NEW YORK — The nation's top public health agency on Thursday proposed changing — and in some instances, softening — guidelines for U.S. doctors prescribing oxycodone and other opioid painkillers.
The Centers for Disease Control and Prevention's previous guidance, issued six years ago, helped slow the kind of prescribing that ignited the worst overdose epidemic in U.S. history. But it also caused some doctors to become too quick to cut off patients taking prescription painkillers and too strict in keeping the drugs from patients who might benefit, CDC officials said.
“We began to hear how the guidelines were being misused and misapplied" said the CDC's Christopher Jones, a co-author of the draft guidance.
The proposed changes, contained in a 229-page draft update in the Federal Register, would roll back some suggested limits on the drugs. Their publication opens a 60-day public comment period. The CDC will consider comments before finalizing the updated guidance.
The general intent is to foster individualized patient care, Jones said. It also offers more options for treating the kind of short-term, acute pain that follows surgeries or injuries.
One expert expressed initial wariness about a proposed revision.
The 2016 guidance succeeded in helping to reduce inappropriate and dangerous prescribing, said Dr. Adriane Fugh-Berman of Georgetown University Medical Center. Its critics have included pain patients, but also painkiller manufacturers and groups they fund, she said.
“There was nothing wrong with the original guidelines,” said Fugh-Berman, a paid expert witness for plaintiffs in cases targeting pharmaceutical marketing practices.
Opioids can be an important tool in treating severe pain from cancer, surgery and serious injuries. But they also can be addictive — even when used under doctors’ orders.
Beginning in the 1990s, some drugmakers, insurers and pain specialists called for wider use of the drugs for more common ailments like backaches and arthritis. The push was tied into the marketing of drugs like OxyContin, which were billed as less addictive than other opioids.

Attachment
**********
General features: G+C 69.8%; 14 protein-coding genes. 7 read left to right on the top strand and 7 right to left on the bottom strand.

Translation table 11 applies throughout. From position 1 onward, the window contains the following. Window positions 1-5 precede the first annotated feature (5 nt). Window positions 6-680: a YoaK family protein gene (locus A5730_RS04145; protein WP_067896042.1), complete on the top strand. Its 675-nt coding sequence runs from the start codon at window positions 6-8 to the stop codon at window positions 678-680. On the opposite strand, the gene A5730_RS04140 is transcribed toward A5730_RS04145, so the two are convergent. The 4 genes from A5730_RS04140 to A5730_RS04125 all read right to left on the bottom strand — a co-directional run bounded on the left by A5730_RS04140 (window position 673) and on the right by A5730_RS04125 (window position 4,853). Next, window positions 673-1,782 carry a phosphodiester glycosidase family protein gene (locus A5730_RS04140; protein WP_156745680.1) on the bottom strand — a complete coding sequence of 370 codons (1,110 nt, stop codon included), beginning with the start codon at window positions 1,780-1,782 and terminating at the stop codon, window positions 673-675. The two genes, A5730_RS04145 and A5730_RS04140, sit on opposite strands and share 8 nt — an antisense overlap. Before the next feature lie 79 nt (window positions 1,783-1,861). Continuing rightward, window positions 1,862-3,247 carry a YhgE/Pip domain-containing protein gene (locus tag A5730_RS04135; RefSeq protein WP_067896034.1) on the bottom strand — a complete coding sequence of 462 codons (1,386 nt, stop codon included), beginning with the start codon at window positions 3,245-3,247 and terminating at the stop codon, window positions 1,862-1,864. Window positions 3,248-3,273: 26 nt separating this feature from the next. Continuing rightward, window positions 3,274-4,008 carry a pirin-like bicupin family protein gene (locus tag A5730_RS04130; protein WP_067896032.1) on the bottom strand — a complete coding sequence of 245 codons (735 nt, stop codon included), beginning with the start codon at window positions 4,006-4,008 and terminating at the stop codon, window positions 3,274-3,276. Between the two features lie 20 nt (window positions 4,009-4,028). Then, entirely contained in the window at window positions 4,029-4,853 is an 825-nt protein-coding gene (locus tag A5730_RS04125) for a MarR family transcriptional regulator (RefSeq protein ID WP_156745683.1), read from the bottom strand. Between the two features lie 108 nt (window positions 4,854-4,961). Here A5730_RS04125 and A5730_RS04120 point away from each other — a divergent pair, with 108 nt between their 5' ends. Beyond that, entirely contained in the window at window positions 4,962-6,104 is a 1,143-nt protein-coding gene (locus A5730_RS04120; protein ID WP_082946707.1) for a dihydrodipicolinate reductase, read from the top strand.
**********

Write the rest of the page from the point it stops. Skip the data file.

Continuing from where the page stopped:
When U.S. overdose deaths began skyrocketing, prescription painkillers were identified as a big reason. Governments tried to restrict the prescriptions, but the overdose epidemic worsened as people hooked on pills switched to heroin and then to fentanyl. Those kinds of illegal injected drugs are now associated with the majority of U.S. overdose deaths.
The CDC's 2016 prescribing guidelines said opioids should not be the first treatment for chronic pain. Doctors were urged to first try other medications or nondrug options, limit opioid prescriptions for short-term pain to three days, and to prescribe the lowest effective dose possible.
The guidelines are voluntary, but they were widely adopted and added momentum to a dramatic decline in opioid painkiller prescriptions.
They also came under attack from pain patients and drug manufacturers, who argued some people in severe pain were being denied needed relief.
In 2019, CDC officials signaled that they were concerned about those reports. They examined newer research, resulting in the new proposal, Jones said. Drugmakers had no input into the writing of the draft revision, he said.
—The CDC would no longer suggest trying to limit opioid treatment for acute pain to three days.
—The agency would drop the specific recommendation that doctors avoid increasing dosage to a level equivalent to 90 milligrams of morphine per day.
—The CDC would say doctors should consider having patients undergo urine tests to see if they are using other controlled and illicit drugs, but no longer would calls on having such testing done annually.
—For patients receiving higher doses of opioids, the CDC would urge doctors to not abruptly halt treatment unless there are indications of a life-threatening danger. The agency would offer suggestions about how to taper patients off the drugs.
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